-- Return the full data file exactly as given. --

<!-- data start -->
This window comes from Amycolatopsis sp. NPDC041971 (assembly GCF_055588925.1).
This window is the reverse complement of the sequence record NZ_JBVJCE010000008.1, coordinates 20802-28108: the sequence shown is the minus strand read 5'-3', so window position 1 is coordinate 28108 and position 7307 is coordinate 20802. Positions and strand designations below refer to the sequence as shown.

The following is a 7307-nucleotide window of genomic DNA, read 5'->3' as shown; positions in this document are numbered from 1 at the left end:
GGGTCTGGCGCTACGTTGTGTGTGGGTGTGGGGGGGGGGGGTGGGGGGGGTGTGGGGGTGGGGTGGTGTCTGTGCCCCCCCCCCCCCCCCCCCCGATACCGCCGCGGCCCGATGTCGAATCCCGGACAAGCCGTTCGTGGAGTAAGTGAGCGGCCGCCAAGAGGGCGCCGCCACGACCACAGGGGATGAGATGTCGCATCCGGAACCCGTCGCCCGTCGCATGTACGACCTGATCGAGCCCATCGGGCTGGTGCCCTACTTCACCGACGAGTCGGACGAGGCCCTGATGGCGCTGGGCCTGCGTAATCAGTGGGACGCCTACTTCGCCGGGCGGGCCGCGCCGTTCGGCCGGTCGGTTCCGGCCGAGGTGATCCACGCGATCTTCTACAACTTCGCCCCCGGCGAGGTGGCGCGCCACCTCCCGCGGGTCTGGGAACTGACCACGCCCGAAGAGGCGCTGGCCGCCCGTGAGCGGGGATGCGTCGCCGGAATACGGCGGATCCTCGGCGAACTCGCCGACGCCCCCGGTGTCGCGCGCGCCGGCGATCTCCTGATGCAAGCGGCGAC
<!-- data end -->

This window comes from Amycolatopsis sp. NPDC041971 (assembly GCF_055588925.1).
This window is the reverse complement of the sequence record NZ_JBVJCE010000008.1, coordinates 20802-28108: the sequence shown is the minus strand read 5'-3', so window position 1 is coordinate 28108 and position 7307 is coordinate 20802. Positions and strand designations below refer to the sequence as shown.

The following is a 7307-nucleotide window of genomic DNA, read 5'->3' as shown; positions in this document are numbered from 1 at the left end:
GGGTCTGGCGCTACGTTGTGTGTGGGTGTGGGGGGGGGGGGTGGGGGGGGTGTGGGGGTGGGGTGGTGTCTGTGCCCCCCCCCCCCCCCCCCCCGATACCGCCGCGGCCCGATGTCGAATCCCGGACAAGCCGTTCGTGGAGTAAGTGAGCGGCCGCCAAGAGGGCGCCGCCACGACCACAGGGGATGAGATGTCGCATCCGGAACCCGTCGCCCGTCGCATGTACGACCTGATCGAGCCCATCGGGCTGGTGCCCTACTTCACCGACGAGTCGGACGAGGCCCTGATGGCGCTGGGCCTGCGTAATCAGTGGGACGCCTACTTCGCCGGGCGGGCCGCGCCGTTCGGCCGGTCGGTTCCGGCCGAGGTGATCCACGCGATCTTCTACAACTTCGCCCCCGGCGAGGTGGCGCGCCACCTCCCGCGGGTCTGGGAACTGACCACGCCCGAAGAGGCGCTGGCCGCCCGTGAGCGGGGATGCGTCGCCGGAATACGGCGGATCCTCGGCGAACTCGCCGACGCCCCCGGTGTCGCGCGCGCCGGCGATCTCCTGATGCAAGCGGCGAC